Mardy Fish, for his part, gained a ton of confidence from the support of his friends, family and local buddies painted with the letters F-I-S-H-Y in a cheering section. He earned his first final of his career and gave Gambill a run for his money in the second set. In the press conference following the match, Fishy showed why he is a force to reckon with for many years to come. He was not only confident on court, but modest in describing his abilities afterward. This talent will continue to rise.

Killer Instinct

Flavio Saretta seemed to lack killer instinct after winning the first set in the quarters against Gambill. Many would later say that he tanked the final set which he lost 6-0. While I am not one to judge whether this is true or not, it was curious that Saretta’s head dropped, his intensity wavered and his sense of urgency in the third set appeared nonexistent. When you are up you have to know how to close out an opponent. When you are down, keep on fighting. Love challenges, especially when the going gets rough, and you’ll be in a great place mentally.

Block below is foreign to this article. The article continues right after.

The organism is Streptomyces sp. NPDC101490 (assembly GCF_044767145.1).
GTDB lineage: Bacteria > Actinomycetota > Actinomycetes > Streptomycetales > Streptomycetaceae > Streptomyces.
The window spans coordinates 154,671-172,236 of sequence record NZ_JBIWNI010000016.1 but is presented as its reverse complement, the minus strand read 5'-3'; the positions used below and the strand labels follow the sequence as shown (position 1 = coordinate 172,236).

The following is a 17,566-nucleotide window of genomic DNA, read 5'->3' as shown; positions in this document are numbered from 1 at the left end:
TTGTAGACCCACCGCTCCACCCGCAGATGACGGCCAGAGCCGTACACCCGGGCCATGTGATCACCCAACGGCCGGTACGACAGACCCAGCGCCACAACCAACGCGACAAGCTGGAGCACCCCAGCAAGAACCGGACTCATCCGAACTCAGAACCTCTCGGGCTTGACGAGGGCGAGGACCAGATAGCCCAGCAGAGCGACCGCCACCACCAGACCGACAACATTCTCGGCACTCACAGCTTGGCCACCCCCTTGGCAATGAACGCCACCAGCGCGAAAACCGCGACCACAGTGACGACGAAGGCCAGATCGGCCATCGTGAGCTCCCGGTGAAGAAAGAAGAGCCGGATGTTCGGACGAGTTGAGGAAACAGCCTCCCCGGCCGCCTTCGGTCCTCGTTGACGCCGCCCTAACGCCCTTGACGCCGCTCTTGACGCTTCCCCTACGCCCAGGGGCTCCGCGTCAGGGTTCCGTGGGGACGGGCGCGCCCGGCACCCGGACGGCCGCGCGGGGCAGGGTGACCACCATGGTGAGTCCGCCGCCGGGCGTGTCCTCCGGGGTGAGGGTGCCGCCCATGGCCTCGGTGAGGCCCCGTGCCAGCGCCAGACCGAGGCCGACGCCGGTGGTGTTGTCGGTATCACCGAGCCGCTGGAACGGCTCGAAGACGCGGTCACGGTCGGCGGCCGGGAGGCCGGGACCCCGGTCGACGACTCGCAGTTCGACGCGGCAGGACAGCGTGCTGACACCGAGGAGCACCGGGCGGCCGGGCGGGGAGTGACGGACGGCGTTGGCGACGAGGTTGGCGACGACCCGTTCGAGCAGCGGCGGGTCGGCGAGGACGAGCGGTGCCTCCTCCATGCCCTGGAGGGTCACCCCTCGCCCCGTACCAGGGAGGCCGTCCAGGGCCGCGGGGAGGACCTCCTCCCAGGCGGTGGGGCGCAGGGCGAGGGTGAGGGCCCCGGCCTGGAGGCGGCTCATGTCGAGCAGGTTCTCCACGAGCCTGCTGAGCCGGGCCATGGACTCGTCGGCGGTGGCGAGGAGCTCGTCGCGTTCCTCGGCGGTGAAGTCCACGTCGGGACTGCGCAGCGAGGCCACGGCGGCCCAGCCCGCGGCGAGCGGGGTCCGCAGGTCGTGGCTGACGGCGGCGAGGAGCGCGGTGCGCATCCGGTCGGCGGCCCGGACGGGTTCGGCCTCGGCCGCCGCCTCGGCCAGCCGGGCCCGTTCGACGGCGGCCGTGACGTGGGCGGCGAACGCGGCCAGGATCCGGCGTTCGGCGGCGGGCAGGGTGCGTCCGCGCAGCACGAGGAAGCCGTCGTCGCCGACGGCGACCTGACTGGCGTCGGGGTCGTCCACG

If you want a suntan and some great tennis in March, come down and to the International Tennis Championships. Delray Beach is a great resort town by the sea with cozy restaurants and a European downtown feel. The tennis is up-close and excellent. Keep pushing your mental skills to a higher level and I’ll see you again soon!

This was an article on sports psychology.

SPORTS PSYCHOLOGY AND PERFORMANCE ADVICE FOR THE NEW YEAR BY DR JOHN F MURRAY

Sports Psychology Column – Jan 1, 2002 – By Dr. John F. Murray – I hope you had a healthy holiday season with friends, family and celebration! Are you excited about the challenges the New Year presents? If you read this column, you’re probably interested in improving your tennis, or perhaps sharpening mental skills in another important area of life. This month, I share some of your inquiries followed by brief performance solutions. Names are changed to preserve privacy, but these issues represent typical questions that are often asked. Keep your questions and comments flowing this year as it benefits everyone and helps determine future columns.